Egg farmer fined $50,000
The Federal Court has ordered Ms Rosemary Bruhn to pay a civil pecuniary penalty of $50,000 for conduct involving substituting cage eggs for free range eggs, following Australian Competition and Consumer Commission action.
The ACCC had alleged that from March 2007 to October 2010, Ms Bruhn trading as Rosie’s Free Range Eggs represented that eggs she supplied to 109 business customers in South Australia including retail outlets, bakeries, cafes and restaurants, were free range when a substantial proportion of the eggs were, in fact, cage eggs.
The penalty imposed by the Court was in relation to Ms Bruhn’s conduct during the period from 15 April 2010 to October 2010.
During that period Ms Bruhn acquired 55,790 dozen cage eggs which she supplied to those business customers as free range eggs.
“The ACCC takes action in cases such as this to protect consumers and also to protect other egg suppliers who accurately label and supply eggs,” ACCC Commissioner Sarah Court said.
“The Court’s decision should serve as a reminder that the ACCC will take action against suppliers who act unlawfully and represent that eggs are free range when they are not.”
The Court has declared that Ms Bruhn’s conduct was liable to mislead the public and breached section 55 of the Trade Practices Act 1974 (now known as the Competition and Consumer Act 2010).
Ms Bruhn’s unlawful conduct comprised supplying eggs to those business customers:
In cartons which stated “Rosie’s Direct from the chook to you”, ‘Free Range Eggs” and “produced and packed at Rosie’s Free Range Eggs” and featured an image of Ms Bruhn outdoors surrounded by chickens;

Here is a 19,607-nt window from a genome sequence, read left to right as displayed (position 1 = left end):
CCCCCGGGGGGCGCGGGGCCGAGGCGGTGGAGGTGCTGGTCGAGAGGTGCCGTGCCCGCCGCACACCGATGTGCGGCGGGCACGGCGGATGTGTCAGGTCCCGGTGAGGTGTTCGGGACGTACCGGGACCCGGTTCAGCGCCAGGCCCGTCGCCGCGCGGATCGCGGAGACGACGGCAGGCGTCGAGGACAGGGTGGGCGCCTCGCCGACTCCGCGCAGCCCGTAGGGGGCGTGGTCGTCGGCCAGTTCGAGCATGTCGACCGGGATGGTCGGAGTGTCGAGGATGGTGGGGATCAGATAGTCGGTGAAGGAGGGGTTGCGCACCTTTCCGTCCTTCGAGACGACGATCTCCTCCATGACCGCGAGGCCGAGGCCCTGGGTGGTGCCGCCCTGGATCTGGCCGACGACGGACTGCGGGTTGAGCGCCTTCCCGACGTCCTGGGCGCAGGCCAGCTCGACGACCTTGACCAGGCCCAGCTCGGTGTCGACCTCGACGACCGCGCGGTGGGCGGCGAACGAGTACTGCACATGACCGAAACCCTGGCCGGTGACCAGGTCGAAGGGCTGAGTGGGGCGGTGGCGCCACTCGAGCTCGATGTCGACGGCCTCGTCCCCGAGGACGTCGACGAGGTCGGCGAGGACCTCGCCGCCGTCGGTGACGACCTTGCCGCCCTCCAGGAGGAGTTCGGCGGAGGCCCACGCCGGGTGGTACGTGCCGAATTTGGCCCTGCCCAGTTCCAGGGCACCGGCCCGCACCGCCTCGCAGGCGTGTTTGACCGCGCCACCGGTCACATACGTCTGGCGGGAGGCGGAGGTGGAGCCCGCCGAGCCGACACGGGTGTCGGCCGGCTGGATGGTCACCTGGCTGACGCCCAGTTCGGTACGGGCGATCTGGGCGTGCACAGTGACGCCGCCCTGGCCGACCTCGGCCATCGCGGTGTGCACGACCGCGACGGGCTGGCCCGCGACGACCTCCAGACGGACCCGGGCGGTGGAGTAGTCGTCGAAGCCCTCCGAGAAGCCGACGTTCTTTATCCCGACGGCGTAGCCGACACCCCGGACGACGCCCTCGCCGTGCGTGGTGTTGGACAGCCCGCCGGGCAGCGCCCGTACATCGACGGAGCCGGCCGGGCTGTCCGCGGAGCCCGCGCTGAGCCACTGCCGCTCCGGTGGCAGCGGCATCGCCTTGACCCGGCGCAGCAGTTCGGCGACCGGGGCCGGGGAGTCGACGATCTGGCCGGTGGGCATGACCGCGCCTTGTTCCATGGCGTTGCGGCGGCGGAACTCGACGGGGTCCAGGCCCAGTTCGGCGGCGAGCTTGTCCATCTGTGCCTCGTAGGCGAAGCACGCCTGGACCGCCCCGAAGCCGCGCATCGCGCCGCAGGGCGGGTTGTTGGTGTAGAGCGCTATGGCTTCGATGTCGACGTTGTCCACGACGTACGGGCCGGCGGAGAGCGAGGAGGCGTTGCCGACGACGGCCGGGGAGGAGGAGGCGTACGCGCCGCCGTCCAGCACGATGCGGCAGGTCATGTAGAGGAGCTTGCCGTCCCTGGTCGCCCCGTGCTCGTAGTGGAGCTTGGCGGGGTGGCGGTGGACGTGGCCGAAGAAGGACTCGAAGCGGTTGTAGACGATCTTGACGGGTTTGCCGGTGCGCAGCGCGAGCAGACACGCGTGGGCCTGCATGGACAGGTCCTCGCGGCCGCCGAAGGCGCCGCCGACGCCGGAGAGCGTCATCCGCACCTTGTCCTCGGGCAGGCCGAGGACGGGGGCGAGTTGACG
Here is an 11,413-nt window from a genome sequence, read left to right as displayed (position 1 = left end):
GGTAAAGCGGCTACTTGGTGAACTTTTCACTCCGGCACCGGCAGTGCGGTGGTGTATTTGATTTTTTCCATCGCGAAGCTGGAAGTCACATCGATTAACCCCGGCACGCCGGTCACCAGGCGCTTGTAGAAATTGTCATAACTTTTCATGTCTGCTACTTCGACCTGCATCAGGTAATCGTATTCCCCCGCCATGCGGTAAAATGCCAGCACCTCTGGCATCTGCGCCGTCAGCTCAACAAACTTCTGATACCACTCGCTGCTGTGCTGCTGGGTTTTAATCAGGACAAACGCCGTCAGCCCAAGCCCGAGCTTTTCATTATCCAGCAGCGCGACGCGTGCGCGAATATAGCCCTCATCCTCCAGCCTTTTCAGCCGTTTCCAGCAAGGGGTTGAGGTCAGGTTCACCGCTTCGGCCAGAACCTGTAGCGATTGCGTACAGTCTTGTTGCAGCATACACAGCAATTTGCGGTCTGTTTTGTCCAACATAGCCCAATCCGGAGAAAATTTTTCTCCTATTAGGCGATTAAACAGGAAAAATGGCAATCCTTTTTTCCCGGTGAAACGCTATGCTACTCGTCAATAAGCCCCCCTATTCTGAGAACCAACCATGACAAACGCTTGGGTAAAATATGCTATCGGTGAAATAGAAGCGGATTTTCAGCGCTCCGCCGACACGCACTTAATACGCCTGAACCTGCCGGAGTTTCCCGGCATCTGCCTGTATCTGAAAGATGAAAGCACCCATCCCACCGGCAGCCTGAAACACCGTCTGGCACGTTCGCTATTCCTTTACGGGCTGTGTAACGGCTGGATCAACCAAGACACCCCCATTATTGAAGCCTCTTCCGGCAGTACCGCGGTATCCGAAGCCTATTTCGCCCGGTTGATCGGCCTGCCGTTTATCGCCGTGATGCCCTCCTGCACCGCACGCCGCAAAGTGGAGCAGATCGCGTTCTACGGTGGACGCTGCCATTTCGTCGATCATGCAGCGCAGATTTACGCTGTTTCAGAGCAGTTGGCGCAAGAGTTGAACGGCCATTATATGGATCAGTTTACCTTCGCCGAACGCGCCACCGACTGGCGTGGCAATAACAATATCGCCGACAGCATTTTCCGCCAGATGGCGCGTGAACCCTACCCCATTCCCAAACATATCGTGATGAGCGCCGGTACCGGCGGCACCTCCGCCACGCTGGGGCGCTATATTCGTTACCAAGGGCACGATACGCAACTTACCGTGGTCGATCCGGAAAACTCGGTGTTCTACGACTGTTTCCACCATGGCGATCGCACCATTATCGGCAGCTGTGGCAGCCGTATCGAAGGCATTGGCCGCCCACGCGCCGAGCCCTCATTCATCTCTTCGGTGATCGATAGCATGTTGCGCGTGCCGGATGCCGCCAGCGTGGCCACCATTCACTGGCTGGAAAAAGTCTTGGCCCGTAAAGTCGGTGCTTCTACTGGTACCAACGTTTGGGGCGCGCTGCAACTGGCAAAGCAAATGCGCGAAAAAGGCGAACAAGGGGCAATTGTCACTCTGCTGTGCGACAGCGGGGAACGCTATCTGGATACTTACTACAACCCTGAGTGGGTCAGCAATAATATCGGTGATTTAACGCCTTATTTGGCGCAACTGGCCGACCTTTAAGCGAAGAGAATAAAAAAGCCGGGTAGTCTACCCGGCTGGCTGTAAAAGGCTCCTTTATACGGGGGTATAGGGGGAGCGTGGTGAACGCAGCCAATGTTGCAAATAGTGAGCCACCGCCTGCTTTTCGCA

In boxes containing cartons or trays of eggs which, from early 2009, had “Rosie’s Free Range Eggs” prominently printed on them;
under her business name without any qualification as to the method of production; and
issuing invoices to those customers which also stated “Rosie’s Free Range Eggs” and “Direct from the chook to you” and included the image of Ms Bruhn surrounded by chickens.
The Court also ordered:
an injunction against Ms Bruhn to restrain her from engaging in similar conduct in the future;
Ms Bruhn to publish a corrective notice in The Advertiser newspaper, send a letter to the affected customers advising them of the outcome of proceedings, and attend compliance training; and
Ms Bruhn to pay the ACCC’s costs of the proceedings in the amount of $15,000.
The proceedings were resolved by consent between the parties except in relation to the quantum of penalty.
The proceedings did not relate to eggs supplied by Ms Bruhn to the general public at her farm gate or at the Adelaide Showgrounds Farmers Market.
Source: Argentine Beef Packers S.A.